The soil sampling protocols were and continue to be developed by OMAFRA from their office in Guelph. Lab testing of the soils collected to date has been undertaken by OMAFRA. The sampling will continue to utilize the City’s LiDar Mapping which provides a more accurate predictive tool to aid the choice of locations to sample. Physical samples are compared to the current digital soils mapping and data. A protocol for the description of any previously unidentified or incorrectly identified soils is being developed by OMAFRA.

Statistically valid sampling of 94,000 ha of agricultural land appears to be a dicey undertaking unless the sampling locations are directed, which then raises the potential for bias. A rigorous and transparent protocol is therefore essential.

What is the timeline for completion of the “Ottawa Soil Mapping Update” referenced on page 8 of the staff report to ARAC?


On the composition of an advisory committee the Ministry’s Guidelines say:

Potential committee members or technical advisors to the committee may include: County, Region, Town, City and Township representatives; municipal planners: conservation authority representatives; other local government officials; agricultural leaders; farmers; representatives of farm organizations; representatives from local public-interest groups; and others with interest and knowledge of Provincial or local planning needs and goals; and staff from the OMAF Agricultural Land Use Unit.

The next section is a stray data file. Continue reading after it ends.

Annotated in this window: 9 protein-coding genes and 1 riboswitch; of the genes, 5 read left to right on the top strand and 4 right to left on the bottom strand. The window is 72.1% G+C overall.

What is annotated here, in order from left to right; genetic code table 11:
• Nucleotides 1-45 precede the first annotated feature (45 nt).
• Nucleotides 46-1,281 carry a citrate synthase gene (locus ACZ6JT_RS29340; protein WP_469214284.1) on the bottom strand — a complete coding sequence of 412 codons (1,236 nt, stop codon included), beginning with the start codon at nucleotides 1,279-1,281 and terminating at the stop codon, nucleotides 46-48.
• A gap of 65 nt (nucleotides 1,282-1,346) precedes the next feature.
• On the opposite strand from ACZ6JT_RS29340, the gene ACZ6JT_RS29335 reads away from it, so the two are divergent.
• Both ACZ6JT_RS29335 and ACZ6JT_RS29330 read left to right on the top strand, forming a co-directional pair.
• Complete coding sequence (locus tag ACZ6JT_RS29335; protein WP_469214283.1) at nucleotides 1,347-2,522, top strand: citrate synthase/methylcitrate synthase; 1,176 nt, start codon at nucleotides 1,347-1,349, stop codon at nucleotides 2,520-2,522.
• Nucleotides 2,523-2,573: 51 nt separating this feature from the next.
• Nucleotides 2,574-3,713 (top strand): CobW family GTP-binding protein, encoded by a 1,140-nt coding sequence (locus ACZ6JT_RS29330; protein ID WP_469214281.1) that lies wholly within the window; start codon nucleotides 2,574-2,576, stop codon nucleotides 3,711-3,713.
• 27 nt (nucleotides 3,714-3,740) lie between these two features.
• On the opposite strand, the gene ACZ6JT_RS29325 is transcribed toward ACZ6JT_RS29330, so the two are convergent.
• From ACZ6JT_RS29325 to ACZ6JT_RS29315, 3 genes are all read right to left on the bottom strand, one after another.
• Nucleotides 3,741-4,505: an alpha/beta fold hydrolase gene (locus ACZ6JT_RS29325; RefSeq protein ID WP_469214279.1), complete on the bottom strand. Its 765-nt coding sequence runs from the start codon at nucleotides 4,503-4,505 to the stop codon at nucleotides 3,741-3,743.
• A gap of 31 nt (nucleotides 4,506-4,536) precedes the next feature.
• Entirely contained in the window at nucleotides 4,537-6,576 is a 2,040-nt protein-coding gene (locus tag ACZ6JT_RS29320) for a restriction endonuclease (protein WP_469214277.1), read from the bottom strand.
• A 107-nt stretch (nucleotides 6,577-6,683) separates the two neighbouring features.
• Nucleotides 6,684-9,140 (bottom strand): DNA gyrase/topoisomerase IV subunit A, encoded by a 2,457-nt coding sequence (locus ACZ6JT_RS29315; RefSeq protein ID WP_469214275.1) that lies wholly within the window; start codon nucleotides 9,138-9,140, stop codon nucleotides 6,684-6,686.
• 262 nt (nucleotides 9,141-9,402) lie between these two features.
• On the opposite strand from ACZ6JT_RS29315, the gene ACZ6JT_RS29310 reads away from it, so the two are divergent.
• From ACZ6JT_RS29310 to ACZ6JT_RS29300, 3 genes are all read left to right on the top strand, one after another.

What then is the rationale for having four representatives of the development industry on this Advisory Committee? Does their role and voting power not inherently bias whatever recommendation the Committee will provide? Specifically, is a landowner with known intent to urbanize certain agricultural lands disqualified from serving on the Committee?

Information from staff indicates that the mandate of the Rural Review Steering Committee created in June 2011 includes the LEAR update and that this Committee received and approved applications from representatives of Taggart and Richcraft to serve on the Advisory Committee.